Fixed Rate and Variable Rate Home Loans
Interest rates can change regularly or stay steady, depending on the economy at the time. Choosing a fixed or variable interest rate home loan can help you reduce interest charges over the life of your home loan
It is useful to check from time to time if you are better off with a fixed interest rate for your home loan, a variable interest rate home loan, or a combination of both.
Here are some questions to ask yourself to help with your decision:
- What do I want/need from my home loan in the short to medium term?
- What is the difference between fixed home loan rates and variable home loan rates?
- Which home loan/s in today’s market will suit my situation?
- How flexible are different fixed and variable home loans?
- What interest rates are currently available from a wide range of lenders?
- What are the costs for different fixed rate and variable rate home loans? How do they compare over a certain period of time?
- Are there special home loan offers available in the market?
Find Out More About Your Fixed or Variable Options
Variable interest rate home loans
Variable interest rate home loans come in two forms, standard variable and basic variable. Both of these variable home loans work in a similar way but the main difference is the interest rate charged and how much flexibility is available. More information about the differences between the basic and standard variable home loans is on our variable home loans page.
A variable interest rate home loan is affected by economic conditions both within Australia and around the world, so you can expect your home loan repayments to rise and fall over the term of your loan.
Variable interest rate home loans Pros
- Your home loan repayments will fall when interest rates fall
- You will have the opportunity to reduce your home loan balance faster
- Can be very flexible and will often allow unlimited additional repayments
- The average variable interest rate is generally lower than a fixed home loan rate
Variable interest rate home loans Cons
- Your home loan repayments will rise when interest rates rise
- If interest rates rise quickly, your home loan repayments over a certain period of time may be more than those of a fixed interest rate home loan over the same period of time
- If you have borrowed at or near your repayment capacity, it is risky if interest rate do rise
Fixed interest rate home loans
Fixed interest rate home loans offers you a fixed interest rate so you have a fixed repayment amount over a set term, usually between 6 months and 10 years. The most commonly used fixed interest rate term in Australia is3 years.
A fixed interest rate home loan is set by your lender; they borrow money from the wholesale money markets and then sells’ this on to you. The cost to the lender of borrowing this money is determined by what the money markets believe interest rates will do over a set term. Your lender will then add a margin to this, the final interest rate is then offered to you for the fixed term you are applying for.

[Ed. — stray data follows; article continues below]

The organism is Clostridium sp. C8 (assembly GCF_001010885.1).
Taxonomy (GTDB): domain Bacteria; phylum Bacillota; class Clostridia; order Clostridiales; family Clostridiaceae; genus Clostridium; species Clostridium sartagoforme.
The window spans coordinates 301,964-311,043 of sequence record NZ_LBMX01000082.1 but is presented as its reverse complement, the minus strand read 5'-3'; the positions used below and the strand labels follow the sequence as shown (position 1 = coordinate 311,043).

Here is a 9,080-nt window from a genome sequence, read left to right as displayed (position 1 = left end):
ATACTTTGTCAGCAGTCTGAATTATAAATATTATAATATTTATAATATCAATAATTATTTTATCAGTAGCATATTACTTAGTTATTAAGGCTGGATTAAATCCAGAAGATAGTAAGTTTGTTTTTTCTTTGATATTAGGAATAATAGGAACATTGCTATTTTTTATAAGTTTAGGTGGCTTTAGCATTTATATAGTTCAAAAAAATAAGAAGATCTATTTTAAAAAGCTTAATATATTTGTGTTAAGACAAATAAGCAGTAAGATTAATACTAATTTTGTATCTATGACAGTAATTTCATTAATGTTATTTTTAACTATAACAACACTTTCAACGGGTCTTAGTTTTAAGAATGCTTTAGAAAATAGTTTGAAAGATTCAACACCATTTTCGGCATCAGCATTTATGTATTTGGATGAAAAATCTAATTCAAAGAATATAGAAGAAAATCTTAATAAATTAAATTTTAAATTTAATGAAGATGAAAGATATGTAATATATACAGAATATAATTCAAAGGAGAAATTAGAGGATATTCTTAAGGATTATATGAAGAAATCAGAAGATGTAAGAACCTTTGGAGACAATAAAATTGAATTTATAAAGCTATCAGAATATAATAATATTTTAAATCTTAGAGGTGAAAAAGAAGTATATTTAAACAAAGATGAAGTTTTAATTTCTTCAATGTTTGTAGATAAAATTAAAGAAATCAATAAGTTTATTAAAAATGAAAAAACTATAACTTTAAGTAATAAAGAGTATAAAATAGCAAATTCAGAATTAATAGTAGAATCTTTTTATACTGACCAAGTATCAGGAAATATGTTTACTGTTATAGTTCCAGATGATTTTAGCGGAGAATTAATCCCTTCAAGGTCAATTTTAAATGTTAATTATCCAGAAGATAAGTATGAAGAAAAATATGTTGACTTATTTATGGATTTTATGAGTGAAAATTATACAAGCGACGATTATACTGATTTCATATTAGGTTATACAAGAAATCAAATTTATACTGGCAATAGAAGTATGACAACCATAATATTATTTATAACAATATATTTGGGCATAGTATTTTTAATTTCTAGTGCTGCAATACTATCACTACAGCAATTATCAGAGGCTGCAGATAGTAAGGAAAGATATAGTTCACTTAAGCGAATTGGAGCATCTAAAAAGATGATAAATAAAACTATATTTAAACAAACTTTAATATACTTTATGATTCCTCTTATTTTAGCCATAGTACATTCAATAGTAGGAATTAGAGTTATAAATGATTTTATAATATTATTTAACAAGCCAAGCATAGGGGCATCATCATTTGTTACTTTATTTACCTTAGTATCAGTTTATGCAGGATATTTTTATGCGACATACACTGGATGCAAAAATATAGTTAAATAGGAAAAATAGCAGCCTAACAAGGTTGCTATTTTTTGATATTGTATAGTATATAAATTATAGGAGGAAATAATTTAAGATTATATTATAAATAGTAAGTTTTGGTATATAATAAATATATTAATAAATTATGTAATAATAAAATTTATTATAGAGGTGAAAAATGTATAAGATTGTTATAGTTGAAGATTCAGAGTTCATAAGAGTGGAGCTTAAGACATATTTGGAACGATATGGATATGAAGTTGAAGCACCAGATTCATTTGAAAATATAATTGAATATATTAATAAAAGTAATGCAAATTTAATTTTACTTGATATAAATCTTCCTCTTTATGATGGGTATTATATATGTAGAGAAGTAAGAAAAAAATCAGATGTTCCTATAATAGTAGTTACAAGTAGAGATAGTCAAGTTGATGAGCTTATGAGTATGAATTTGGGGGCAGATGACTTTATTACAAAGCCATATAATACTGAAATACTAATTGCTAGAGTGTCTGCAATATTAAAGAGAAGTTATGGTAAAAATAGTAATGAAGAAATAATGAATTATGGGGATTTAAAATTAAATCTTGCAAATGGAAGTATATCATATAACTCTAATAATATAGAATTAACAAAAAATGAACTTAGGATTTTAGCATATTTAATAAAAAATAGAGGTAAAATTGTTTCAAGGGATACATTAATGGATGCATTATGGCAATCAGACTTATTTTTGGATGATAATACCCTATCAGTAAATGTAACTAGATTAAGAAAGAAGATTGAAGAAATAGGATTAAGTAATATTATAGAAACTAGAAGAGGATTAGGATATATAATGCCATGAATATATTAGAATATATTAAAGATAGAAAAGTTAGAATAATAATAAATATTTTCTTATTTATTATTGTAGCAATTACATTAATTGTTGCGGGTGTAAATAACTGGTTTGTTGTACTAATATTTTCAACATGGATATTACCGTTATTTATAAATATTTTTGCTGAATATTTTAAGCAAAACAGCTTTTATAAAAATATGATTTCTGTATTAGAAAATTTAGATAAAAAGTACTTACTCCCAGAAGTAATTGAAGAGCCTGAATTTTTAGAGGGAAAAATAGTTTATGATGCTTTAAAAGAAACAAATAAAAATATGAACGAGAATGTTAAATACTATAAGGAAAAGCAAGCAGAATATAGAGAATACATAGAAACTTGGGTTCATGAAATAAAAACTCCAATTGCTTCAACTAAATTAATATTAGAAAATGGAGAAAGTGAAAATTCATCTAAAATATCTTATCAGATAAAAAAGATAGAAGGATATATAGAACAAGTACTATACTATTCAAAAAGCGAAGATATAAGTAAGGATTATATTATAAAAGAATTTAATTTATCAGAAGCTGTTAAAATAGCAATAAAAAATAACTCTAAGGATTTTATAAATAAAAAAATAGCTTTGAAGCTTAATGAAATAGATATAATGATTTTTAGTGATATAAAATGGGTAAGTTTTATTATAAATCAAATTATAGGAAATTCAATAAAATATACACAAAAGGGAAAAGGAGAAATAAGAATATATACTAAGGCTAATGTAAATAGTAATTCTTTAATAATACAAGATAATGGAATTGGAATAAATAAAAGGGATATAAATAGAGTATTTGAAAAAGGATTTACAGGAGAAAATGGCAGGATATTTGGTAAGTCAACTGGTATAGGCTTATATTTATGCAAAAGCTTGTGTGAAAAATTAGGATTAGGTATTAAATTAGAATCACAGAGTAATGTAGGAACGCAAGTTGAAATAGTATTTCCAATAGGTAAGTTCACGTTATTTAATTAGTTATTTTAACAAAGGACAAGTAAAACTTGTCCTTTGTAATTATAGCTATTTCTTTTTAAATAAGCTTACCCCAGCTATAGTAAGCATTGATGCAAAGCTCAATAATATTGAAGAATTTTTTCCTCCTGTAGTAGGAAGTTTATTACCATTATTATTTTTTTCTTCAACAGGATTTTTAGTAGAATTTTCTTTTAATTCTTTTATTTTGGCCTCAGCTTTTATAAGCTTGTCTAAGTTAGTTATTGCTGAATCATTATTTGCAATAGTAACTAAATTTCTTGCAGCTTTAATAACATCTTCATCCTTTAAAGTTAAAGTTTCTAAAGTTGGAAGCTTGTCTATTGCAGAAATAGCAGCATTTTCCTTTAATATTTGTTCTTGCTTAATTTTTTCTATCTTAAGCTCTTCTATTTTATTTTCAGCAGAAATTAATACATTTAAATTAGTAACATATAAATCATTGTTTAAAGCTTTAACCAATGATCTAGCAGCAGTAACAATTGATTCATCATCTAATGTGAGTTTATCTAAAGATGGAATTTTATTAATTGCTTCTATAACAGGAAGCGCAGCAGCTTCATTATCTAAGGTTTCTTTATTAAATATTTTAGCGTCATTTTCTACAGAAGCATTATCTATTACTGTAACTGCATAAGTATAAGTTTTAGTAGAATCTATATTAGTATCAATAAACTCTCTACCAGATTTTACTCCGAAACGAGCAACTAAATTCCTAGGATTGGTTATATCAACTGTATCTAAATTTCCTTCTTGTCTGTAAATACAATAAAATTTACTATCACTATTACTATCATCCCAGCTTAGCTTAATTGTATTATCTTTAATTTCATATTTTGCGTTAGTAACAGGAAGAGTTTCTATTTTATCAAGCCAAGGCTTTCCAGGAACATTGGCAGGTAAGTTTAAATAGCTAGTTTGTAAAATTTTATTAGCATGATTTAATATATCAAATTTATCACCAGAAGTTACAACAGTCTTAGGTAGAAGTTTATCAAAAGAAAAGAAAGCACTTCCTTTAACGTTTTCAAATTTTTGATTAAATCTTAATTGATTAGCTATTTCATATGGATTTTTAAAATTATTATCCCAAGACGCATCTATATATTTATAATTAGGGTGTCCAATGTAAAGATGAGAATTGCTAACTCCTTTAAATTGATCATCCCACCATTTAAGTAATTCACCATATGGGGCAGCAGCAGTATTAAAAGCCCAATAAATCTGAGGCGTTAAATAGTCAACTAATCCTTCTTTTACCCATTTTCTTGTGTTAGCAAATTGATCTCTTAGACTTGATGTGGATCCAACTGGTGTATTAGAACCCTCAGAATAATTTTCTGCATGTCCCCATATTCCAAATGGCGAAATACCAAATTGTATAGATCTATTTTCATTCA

Fixed interest rate home loans Pros
- You will know how much your loan repayments will be for a fixed period, regardless of market interest rate changes
- Protects you against interest rate rises
You can pick the time period to suit you; fixed terms are available from 6 months to 10 years
Fixed interest rate home loans Cons
- May be less flexible than a variable home loan rate, limiting additional repayment options and excluding the option to redraw
- If your circumstances change and you want and/or need to exit the loan early, early exit fees will apply
- Over the term of your loan you may end up paying more than if you had selected a variable home loan, even in a rising interest rate market
Use fixed and variable interest rate loans to your advantage
You don’t have to choose justa fixed home loan rate or a variable home loan rate, there are some options available that help you to minimise how much home loan interest you might pay.
One common option is to split your home loan so that it is part-fixed/part-variable. A single split between fixed and variable is most common, but in some cases you may be able to split your home loan a number of times e.g. part-variable/part-fixed for one year, part-fixed for three years.
Another option is to choose a variable interest rate home loan, but make your home loan repayments at the same level they would be if you had chosen a fixed home loan rate. This works well when variable interest rates are much lower than fixed interest rates by helping you to reduce your principal debt. You will reduce the length of time it takes to repay your loan and also the total amount of interest charged over the life of the loan.
There is also the added benefit that, if you really need it, you can redraw some of those additional repayments at a later date, something you can rarely achieve with a fixed home loan rate.